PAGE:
$6000. That was our initial wedding budget. For everything.
We did the math. We balanced our books. We turned over the piggy bank. We thought that by doing the wedding in Faye’s backyard, this would be more than enough to cover our costs.
What is hilarious to me is that when we first set out on our wedding planning adventure, this sounded like a lot of money.
We would get together with our families and friends and slap the whole darned thing together ourselves.
We would buy food in bulk for 130 people, set up some grills, chop up some fresh toppings, create a couple of easy-to-assemble hors d’oeuvres, buy a few cases of wine and beer, whip up a signature cocktail, borrow a bunch of tables and chairs from the neighborhood (or even build them – Faye’s father builds houses for a living, how hard could throwing together 16 tables be?) and that it would all just come together naturally.
We got exhausted just talking about it all.
According to Wedding Report Inc (a wedding statistics and market research company for the wedding industry) the average cost of a wedding in 2008 was $21,814.
There is a reason for this.
When you are planning a backyard wedding, there are many things to consider that you might never have even thought of, especially if your name is Eric.
Pretty: If you are going to be in a backyard exchanging vows, it’s gotta look nice. That means we needed to hire excavators, gardeners, plant flowers, buy urns, and paint all the sides of the house facing the yard.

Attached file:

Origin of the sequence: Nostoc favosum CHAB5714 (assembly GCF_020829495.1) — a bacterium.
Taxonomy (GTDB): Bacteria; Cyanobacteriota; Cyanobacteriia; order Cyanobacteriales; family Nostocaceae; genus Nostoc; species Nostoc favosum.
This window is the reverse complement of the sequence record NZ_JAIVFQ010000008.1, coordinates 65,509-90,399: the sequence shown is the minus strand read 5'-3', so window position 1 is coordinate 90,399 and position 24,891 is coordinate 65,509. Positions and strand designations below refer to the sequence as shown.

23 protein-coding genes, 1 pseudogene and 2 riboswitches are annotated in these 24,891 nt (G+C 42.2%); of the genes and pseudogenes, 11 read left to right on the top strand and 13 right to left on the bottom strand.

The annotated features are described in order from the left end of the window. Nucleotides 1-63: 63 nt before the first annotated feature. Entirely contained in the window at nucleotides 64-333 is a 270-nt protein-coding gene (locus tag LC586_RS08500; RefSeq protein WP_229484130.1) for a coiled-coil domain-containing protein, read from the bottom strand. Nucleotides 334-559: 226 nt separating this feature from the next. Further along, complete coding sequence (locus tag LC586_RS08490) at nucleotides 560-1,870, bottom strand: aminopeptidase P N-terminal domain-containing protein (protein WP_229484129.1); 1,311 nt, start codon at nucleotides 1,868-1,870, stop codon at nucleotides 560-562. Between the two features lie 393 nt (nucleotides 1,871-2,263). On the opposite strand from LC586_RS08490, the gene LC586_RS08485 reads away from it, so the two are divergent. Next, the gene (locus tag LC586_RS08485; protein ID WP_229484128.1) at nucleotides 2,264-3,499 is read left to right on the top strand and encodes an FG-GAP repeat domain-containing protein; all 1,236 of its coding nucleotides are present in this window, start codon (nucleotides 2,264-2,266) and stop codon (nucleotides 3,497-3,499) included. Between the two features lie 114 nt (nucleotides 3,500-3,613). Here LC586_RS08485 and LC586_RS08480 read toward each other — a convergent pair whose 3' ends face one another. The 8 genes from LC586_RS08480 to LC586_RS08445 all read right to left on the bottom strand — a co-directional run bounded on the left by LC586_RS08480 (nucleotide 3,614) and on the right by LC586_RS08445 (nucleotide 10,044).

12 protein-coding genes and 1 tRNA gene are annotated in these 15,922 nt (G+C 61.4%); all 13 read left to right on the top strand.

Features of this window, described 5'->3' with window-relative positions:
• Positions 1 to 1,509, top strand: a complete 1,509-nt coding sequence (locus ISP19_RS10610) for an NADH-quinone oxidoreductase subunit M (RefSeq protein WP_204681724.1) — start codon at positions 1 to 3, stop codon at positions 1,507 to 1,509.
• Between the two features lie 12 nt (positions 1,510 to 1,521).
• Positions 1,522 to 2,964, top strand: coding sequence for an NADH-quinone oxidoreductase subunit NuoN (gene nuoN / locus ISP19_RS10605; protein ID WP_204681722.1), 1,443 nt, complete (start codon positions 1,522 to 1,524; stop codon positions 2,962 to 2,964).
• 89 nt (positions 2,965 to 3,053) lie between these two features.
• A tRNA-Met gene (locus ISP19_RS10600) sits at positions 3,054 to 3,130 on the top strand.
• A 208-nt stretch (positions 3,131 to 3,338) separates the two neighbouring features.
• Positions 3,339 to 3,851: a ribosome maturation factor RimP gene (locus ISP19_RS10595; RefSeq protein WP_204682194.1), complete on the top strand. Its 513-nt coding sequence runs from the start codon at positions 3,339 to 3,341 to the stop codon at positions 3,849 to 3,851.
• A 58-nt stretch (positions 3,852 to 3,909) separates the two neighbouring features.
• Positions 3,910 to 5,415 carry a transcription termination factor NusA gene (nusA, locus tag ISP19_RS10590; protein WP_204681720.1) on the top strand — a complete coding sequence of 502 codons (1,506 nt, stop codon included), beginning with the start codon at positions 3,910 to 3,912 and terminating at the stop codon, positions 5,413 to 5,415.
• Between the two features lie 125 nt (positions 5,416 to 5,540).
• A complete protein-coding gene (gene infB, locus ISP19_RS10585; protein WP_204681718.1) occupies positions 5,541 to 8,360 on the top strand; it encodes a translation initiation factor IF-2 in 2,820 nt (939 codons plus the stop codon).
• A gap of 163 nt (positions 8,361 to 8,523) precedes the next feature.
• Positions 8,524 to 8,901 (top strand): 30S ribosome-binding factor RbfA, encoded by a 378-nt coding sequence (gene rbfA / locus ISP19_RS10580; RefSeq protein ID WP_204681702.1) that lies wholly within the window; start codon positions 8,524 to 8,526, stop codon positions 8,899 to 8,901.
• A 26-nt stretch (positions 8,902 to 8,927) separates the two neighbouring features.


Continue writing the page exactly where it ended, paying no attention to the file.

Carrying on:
Weather: We need a contingency plan in case the not-so-rare event of a July New England downpour occurs. Which means renting a tent. A really, really big tent –
costing most of our budget and turning Faye’s quaint backyard into scene from a Cirque Du Soleil show.
Bathrooms: Faye’s parents’ home was built in the 1800’s. If 130 people used their two bathrooms it would be like…um, I’d rather not come up with one of my metaphors for this one. We need to rent port-a-potties.
Very brief but necessary Port-a-potty rant: I hate them. I despise them. They are worse than trying to eat a salad after having my mouth numbed by novocaine.
Parking: Where do 130 people park in a small residential neighborhood?
Stress: How would we all survive the insanity of cutting and chopping and shopping for days on end before the wedding and still be lovely and collected on our big day?
In sum, all of a sudden we found ourselves needing the following: a caterer, a tent, port-a-potties, gardeners, landscapers, tables, chairs, and dishes. Just to start.
Our budget is rising faster than the United States’ deficit.
And, if you can arbitrarily raise a budget whenever you go above it, is it still a budget?
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